Now, however, when the demand for the work had assured success to “Jane Eyre,” her sisters urged Charlotte to tell their father of its publication. She accordingly went into his study one afternoon after his early dinner, carrying with her a copy of the book, and one or two reviews, taking care to include a notice adverse to it.

She informed me that something like the following conversation took place between her and him. (I wrote down her words the day after I heard them; and I am pretty sure they are quite accurate.)

“Papa, I’ve been writing a book.”

“Have you, my dear?”

“Yes, and I want you to read it.”

“I am afraid it will try my eyes too much.”

“But it is not in manuscript: it is printed.”

“My dear! you’ve never thought of the expense it will be! It will be almost sure to be a loss, for how can you get a book sold? No one knows you or your name.”

“But, papa, I don’t think it will be a loss; no more will you, if you will just let me read you a review or two, and tell you more about it.”

So she sate down and read some of the reviews to her father; and then, giving him the copy of “Jane Eyre” that she intended for him, she left him to read it. When he came in to tea, he said, “Girls, do you know Charlotte has been writing a book, and it is much better than likely?”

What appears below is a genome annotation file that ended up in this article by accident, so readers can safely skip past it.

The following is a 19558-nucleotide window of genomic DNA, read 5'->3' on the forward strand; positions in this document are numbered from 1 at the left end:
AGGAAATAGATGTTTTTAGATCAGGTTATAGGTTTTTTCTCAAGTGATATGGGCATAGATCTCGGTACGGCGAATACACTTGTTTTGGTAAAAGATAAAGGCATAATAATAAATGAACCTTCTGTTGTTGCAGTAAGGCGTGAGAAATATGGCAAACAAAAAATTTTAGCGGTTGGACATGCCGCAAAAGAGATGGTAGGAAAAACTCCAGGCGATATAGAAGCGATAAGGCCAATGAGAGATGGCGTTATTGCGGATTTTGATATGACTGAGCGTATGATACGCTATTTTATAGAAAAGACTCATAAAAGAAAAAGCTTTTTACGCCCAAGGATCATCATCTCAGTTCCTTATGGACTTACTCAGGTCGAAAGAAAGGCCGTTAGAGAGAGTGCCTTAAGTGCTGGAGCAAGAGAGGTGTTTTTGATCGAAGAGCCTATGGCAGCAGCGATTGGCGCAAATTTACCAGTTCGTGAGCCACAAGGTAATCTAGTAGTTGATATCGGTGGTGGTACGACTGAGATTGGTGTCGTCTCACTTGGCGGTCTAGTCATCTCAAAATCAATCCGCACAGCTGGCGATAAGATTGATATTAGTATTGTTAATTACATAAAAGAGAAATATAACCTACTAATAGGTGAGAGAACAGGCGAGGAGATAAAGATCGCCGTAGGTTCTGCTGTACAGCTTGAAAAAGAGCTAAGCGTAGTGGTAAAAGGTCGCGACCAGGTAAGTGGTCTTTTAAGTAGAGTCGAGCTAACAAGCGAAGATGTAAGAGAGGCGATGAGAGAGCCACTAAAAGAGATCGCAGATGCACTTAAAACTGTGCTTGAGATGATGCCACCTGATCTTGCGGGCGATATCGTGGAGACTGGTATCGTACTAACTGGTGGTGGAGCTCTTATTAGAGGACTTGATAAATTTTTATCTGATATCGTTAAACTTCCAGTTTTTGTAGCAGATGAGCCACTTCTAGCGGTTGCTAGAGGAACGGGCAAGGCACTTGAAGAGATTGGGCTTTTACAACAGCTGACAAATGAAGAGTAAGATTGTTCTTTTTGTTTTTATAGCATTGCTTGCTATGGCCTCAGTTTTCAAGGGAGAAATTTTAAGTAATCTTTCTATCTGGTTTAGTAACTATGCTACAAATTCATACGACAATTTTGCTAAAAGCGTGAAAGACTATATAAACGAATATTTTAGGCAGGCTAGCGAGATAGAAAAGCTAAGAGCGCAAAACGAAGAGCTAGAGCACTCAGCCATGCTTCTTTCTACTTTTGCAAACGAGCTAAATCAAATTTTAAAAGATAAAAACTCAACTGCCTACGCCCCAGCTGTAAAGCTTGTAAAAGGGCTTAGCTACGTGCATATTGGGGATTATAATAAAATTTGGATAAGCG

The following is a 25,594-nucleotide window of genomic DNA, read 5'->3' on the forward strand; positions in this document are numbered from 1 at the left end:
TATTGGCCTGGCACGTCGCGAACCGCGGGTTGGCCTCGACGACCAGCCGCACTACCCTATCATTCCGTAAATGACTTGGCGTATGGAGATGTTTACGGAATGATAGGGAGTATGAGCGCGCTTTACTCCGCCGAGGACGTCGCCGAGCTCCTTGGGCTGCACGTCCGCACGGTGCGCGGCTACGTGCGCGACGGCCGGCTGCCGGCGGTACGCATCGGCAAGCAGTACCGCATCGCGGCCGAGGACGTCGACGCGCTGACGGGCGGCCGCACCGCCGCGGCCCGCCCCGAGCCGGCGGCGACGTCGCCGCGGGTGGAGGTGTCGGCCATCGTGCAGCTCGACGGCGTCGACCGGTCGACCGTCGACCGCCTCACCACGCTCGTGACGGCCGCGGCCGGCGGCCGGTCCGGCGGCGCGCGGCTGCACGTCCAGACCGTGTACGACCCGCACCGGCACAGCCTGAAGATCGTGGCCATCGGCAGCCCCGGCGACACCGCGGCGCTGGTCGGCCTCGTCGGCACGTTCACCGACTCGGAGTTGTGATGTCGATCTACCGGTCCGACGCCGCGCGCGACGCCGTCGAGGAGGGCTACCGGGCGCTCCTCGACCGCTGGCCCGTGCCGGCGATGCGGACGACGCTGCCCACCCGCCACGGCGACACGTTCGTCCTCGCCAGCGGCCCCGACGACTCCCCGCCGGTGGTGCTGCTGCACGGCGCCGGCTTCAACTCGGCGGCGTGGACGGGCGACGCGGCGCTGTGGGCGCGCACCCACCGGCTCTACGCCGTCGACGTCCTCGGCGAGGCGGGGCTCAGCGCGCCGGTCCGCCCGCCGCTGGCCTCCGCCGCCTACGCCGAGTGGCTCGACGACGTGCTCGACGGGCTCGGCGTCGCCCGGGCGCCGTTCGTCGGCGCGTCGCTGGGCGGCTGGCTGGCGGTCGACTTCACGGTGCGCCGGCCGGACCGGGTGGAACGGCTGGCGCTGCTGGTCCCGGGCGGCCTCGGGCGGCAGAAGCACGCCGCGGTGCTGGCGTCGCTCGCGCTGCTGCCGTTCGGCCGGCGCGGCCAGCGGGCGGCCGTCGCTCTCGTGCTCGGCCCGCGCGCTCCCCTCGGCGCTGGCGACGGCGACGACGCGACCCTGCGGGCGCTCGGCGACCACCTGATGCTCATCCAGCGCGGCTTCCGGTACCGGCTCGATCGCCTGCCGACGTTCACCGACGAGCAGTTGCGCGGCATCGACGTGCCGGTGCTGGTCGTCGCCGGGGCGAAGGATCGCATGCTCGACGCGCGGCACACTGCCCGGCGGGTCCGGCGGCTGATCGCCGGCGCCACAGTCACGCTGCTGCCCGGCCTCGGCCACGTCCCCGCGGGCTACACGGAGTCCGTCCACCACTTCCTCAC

But while the existence of Currer Bell, the author, was like a piece of a dream to the quiet inhabitants of Haworth Parsonage, who went on with their uniform household life,–their cares for their brother being its only variety,–the whole reading-world of England was in a ferment to discover the unknown author. Even the publishers of “Jane Eyre” were ignorant whether Currer Bell was a real or an assumed name,–whether it belonged to a man or a woman. In every town people sought out the list of their friends and acquaintances, and turned away in disappointment. No one they knew had genius enough to be the author. Every little incident mentioned in the book was turned this way and that to answer, if possible, the much-vexed question of sex. All in vain. People were content to relax their exertions to satisfy their curiosity, and simply to sit down and greatly admire.